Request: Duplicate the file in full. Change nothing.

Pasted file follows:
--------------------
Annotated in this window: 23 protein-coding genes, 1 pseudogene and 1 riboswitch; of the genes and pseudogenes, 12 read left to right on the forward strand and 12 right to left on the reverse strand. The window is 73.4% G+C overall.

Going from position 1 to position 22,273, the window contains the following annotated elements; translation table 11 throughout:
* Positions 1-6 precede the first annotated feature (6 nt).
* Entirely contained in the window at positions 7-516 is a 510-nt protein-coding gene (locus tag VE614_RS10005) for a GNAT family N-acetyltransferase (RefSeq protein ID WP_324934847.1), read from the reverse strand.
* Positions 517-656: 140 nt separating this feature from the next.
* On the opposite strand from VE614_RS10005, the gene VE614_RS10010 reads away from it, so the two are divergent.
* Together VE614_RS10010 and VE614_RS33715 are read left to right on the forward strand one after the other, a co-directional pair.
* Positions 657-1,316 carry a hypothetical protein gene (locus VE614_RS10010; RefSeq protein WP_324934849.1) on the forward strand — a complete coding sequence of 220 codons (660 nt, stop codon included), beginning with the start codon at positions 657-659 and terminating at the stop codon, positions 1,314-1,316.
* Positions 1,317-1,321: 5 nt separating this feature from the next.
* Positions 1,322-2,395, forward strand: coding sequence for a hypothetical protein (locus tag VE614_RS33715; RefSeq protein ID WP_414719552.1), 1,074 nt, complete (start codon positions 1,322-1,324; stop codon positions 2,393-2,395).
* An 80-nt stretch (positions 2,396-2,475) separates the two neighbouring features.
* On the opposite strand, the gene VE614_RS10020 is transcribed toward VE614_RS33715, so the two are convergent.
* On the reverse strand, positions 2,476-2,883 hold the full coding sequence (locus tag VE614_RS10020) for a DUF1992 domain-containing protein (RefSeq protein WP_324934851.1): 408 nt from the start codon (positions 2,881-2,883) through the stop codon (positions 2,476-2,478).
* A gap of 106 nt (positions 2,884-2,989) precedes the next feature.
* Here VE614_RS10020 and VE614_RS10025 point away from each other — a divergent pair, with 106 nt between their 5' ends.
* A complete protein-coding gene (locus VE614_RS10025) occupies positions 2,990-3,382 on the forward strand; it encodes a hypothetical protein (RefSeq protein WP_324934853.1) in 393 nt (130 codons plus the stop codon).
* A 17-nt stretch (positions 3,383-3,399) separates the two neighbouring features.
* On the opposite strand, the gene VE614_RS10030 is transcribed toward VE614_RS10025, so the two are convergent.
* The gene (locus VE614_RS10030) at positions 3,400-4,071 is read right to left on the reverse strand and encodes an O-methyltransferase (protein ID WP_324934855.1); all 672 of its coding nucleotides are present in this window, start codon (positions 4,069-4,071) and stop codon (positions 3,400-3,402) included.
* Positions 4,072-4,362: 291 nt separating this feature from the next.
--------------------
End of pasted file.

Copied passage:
Annotated in this window: 23 protein-coding genes, 1 pseudogene and 1 riboswitch; of the genes and pseudogenes, 12 read left to right on the forward strand and 12 right to left on the reverse strand. The window is 73.4% G+C overall.

Going from position 1 to position 22,273, the window contains the following annotated elements; translation table 11 throughout:
* Positions 1-6 precede the first annotated feature (6 nt).
* Entirely contained in the window at positions 7-516 is a 510-nt protein-coding gene (locus tag VE614_RS10005) for a GNAT family N-acetyltransferase (RefSeq protein ID WP_324934847.1), read from the reverse strand.
* Positions 517-656: 140 nt separating this feature from the next.
* On the opposite strand from VE614_RS10005, the gene VE614_RS10010 reads away from it, so the two are divergent.
* Together VE614_RS10010 and VE614_RS33715 are read left to right on the forward strand one after the other, a co-directional pair.
* Positions 657-1,316 carry a hypothetical protein gene (locus VE614_RS10010; RefSeq protein WP_324934849.1) on the forward strand — a complete coding sequence of 220 codons (660 nt, stop codon included), beginning with the start codon at positions 657-659 and terminating at the stop codon, positions 1,314-1,316.
* Positions 1,317-1,321: 5 nt separating this feature from the next.
* Positions 1,322-2,395, forward strand: coding sequence for a hypothetical protein (locus tag VE614_RS33715; RefSeq protein ID WP_414719552.1), 1,074 nt, complete (start codon positions 1,322-1,324; stop codon positions 2,393-2,395).
* An 80-nt stretch (positions 2,396-2,475) separates the two neighbouring features.
* On the opposite strand, the gene VE614_RS10020 is transcribed toward VE614_RS33715, so the two are convergent.
* On the reverse strand, positions 2,476-2,883 hold the full coding sequence (locus tag VE614_RS10020) for a DUF1992 domain-containing protein (RefSeq protein WP_324934851.1): 408 nt from the start codon (positions 2,881-2,883) through the stop codon (positions 2,476-2,478).
* A gap of 106 nt (positions 2,884-2,989) precedes the next feature.
* Here VE614_RS10020 and VE614_RS10025 point away from each other — a divergent pair, with 106 nt between their 5' ends.
* A complete protein-coding gene (locus VE614_RS10025) occupies positions 2,990-3,382 on the forward strand; it encodes a hypothetical protein (RefSeq protein WP_324934853.1) in 393 nt (130 codons plus the stop codon).
* A 17-nt stretch (positions 3,383-3,399) separates the two neighbouring features.
* On the opposite strand, the gene VE614_RS10030 is transcribed toward VE614_RS10025, so the two are convergent.
* The gene (locus VE614_RS10030) at positions 3,400-4,071 is read right to left on the reverse strand and encodes an O-methyltransferase (protein ID WP_324934855.1); all 672 of its coding nucleotides are present in this window, start codon (positions 4,069-4,071) and stop codon (positions 3,400-3,402) included.
* Positions 4,072-4,362: 291 nt separating this feature from the next.